The choice of perspective (first vs third person) and the narrator (who is telling us the story) can have a massive impact how readers perceive relationships between characters. How does the perspective and the choice of narrator affect character relationships?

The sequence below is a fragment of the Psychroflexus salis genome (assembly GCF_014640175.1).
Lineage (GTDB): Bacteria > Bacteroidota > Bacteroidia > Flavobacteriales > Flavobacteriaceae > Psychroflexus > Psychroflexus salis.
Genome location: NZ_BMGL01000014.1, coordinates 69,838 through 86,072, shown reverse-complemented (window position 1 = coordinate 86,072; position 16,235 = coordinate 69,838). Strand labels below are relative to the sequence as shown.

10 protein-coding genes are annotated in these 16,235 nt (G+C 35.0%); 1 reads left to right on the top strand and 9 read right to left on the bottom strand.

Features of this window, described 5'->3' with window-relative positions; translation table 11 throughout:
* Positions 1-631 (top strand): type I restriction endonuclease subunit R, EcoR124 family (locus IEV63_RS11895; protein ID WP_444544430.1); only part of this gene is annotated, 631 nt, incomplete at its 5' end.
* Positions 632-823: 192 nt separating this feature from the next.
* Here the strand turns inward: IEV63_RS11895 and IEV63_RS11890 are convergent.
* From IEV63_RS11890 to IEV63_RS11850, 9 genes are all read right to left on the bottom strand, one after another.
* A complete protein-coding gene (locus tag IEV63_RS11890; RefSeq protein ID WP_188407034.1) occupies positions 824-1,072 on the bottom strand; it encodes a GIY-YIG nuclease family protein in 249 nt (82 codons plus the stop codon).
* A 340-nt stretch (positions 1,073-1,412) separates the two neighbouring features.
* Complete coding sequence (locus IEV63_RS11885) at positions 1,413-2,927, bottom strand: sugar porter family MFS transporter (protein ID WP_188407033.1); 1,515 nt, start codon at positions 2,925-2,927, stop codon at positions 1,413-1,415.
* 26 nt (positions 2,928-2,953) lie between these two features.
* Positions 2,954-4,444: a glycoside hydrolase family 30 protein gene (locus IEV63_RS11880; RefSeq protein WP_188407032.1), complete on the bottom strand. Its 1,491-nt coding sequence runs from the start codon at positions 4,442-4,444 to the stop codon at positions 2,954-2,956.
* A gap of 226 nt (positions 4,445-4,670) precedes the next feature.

Ashley: I think it is really important. The different perspectives allow different views of relationships. For example, first person narration allows the reader to experience the inner thought of the character intimately, but have limited knowledge of the motivations of the other characters. This can create really interesting dynamics which we have exploited heavily in When the Rain Falls. The choice of narrator also affects the reader’s perception of the relationship as well. Who is going to be telling the story? In a story of betrayal, is it the betrayer or the person who was betrayed who tells the story? Because those two stories would be very different, depending on who tells it.